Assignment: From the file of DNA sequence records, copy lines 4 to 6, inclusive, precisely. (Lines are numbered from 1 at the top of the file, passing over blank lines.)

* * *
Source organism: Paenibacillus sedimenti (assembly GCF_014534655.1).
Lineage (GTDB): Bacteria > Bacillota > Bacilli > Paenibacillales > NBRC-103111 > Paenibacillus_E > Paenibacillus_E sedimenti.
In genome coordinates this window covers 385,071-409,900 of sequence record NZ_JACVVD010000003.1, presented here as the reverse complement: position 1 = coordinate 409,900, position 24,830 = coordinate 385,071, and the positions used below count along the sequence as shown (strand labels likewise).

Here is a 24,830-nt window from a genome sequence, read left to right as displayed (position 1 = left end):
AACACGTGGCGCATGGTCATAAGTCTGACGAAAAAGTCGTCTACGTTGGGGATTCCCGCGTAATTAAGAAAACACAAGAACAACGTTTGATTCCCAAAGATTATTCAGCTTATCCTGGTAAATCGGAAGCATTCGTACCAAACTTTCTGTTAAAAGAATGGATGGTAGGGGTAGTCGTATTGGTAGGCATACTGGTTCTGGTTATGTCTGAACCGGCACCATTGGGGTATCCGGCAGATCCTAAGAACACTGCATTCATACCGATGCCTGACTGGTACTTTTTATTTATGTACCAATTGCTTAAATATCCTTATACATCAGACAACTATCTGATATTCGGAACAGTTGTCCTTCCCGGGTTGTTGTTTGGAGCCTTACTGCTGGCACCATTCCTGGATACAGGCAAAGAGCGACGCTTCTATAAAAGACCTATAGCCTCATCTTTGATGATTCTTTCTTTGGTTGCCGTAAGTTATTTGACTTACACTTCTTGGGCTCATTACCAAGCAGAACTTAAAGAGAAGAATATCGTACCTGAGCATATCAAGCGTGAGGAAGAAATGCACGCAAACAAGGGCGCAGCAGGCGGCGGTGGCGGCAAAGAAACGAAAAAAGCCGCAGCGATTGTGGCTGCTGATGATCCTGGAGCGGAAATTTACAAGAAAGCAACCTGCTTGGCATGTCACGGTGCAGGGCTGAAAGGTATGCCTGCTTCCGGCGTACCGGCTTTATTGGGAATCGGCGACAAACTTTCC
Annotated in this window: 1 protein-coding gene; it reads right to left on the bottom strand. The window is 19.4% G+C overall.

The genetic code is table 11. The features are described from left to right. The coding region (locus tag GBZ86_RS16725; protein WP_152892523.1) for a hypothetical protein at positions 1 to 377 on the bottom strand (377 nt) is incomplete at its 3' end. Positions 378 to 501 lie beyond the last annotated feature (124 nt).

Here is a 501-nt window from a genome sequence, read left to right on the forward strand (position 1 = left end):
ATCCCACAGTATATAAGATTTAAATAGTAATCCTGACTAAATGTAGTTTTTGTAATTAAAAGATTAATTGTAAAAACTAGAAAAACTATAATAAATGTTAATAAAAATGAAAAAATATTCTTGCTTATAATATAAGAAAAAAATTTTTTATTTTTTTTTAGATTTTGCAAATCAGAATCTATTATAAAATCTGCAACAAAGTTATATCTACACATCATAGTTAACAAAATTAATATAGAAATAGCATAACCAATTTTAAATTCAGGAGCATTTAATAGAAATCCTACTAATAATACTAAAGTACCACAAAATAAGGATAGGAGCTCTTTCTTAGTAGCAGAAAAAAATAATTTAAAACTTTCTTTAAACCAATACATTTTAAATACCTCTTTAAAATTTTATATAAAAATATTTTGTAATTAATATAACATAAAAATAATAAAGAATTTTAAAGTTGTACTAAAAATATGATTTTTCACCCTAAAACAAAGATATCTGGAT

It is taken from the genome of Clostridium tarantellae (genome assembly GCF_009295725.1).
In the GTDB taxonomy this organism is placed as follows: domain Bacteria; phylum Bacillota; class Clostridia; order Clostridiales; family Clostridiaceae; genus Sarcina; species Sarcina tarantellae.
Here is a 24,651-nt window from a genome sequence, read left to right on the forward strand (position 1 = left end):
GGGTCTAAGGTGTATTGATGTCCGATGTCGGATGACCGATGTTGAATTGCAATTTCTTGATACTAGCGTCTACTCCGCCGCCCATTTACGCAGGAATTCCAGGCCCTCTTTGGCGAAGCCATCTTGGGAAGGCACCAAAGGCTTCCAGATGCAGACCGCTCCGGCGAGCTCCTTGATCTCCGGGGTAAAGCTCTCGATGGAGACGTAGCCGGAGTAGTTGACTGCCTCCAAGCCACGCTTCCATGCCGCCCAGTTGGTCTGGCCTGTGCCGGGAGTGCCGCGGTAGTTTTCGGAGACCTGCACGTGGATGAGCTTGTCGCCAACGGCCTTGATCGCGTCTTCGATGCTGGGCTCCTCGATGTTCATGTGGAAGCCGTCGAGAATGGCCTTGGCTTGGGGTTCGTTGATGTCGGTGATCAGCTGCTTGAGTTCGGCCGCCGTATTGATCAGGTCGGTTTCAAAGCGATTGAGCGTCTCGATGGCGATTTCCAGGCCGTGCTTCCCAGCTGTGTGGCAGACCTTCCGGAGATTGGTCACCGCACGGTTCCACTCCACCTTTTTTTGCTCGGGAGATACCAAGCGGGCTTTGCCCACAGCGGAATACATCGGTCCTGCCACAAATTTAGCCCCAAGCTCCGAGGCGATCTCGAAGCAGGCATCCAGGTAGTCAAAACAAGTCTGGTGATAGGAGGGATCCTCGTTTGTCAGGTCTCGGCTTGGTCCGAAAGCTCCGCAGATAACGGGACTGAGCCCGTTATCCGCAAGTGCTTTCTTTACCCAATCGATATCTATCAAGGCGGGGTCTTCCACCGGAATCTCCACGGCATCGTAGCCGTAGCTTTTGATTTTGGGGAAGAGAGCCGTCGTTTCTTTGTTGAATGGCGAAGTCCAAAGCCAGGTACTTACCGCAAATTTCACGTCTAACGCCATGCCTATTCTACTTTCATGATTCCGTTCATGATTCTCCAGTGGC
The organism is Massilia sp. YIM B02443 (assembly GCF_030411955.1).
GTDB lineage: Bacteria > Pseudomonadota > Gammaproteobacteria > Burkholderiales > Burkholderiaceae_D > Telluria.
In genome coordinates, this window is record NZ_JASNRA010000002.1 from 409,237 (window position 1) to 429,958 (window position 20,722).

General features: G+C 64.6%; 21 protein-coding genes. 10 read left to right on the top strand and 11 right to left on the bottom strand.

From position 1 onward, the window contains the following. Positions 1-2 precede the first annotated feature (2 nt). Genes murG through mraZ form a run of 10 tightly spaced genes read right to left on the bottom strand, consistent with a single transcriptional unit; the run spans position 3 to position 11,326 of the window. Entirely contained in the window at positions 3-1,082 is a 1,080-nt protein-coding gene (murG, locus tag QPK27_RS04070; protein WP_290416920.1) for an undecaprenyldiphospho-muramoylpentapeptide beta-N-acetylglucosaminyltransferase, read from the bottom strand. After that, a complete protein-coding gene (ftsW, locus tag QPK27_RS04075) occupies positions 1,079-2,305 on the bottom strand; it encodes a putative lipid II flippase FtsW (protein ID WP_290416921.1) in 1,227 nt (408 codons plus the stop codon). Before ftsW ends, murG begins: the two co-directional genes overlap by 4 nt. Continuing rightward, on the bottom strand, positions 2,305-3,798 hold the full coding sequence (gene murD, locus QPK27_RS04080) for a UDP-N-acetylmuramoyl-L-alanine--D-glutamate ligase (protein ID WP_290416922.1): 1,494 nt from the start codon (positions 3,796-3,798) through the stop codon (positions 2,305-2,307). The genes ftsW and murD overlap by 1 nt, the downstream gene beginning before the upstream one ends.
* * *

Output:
Here is a 24,830-nt window from a genome sequence, read left to right as displayed (position 1 = left end):
AACACGTGGCGCATGGTCATAAGTCTGACGAAAAAGTCGTCTACGTTGGGGATTCCCGCGTAATTAAGAAAACACAAGAACAACGTTTGATTCCCAAAGATTATTCAGCTTATCCTGGTAAATCGGAAGCATTCGTACCAAACTTTCTGTTAAAAGAATGGATGGTAGGGGTAGTCGTATTGGTAGGCATACTGGTTCTGGTTATGTCTGAACCGGCACCATTGGGGTATCCGGCAGATCCTAAGAACACTGCATTCATACCGATGCCTGACTGGTACTTTTTATTTATGTACCAATTGCTTAAATATCCTTATACATCAGACAACTATCTGATATTCGGAACAGTTGTCCTTCCCGGGTTGTTGTTTGGAGCCTTACTGCTGGCACCATTCCTGGATACAGGCAAAGAGCGACGCTTCTATAAAAGACCTATAGCCTCATCTTTGATGATTCTTTCTTTGGTTGCCGTAAGTTATTTGACTTACACTTCTTGGGCTCATTACCAAGCAGAACTTAAAGAGAAGAATATCGTACCTGAGCATATCAAGCGTGAGGAAGAAATGCACGCAAACAAGGGCGCAGCAGGCGGCGGTGGCGGCAAAGAAACGAAAAAAGCCGCAGCGATTGTGGCTGCTGATGATCCTGGAGCGGAAATTTACAAGAAAGCAACCTGCTTGGCATGTCACGGTGCAGGGCTGAAAGGTATGCCTGCTTCCGGCGTACCGGCTTTATTGGGAATCGGCGACAAACTTTCC
Annotated in this window: 1 protein-coding gene; it reads right to left on the bottom strand. The window is 19.4% G+C overall.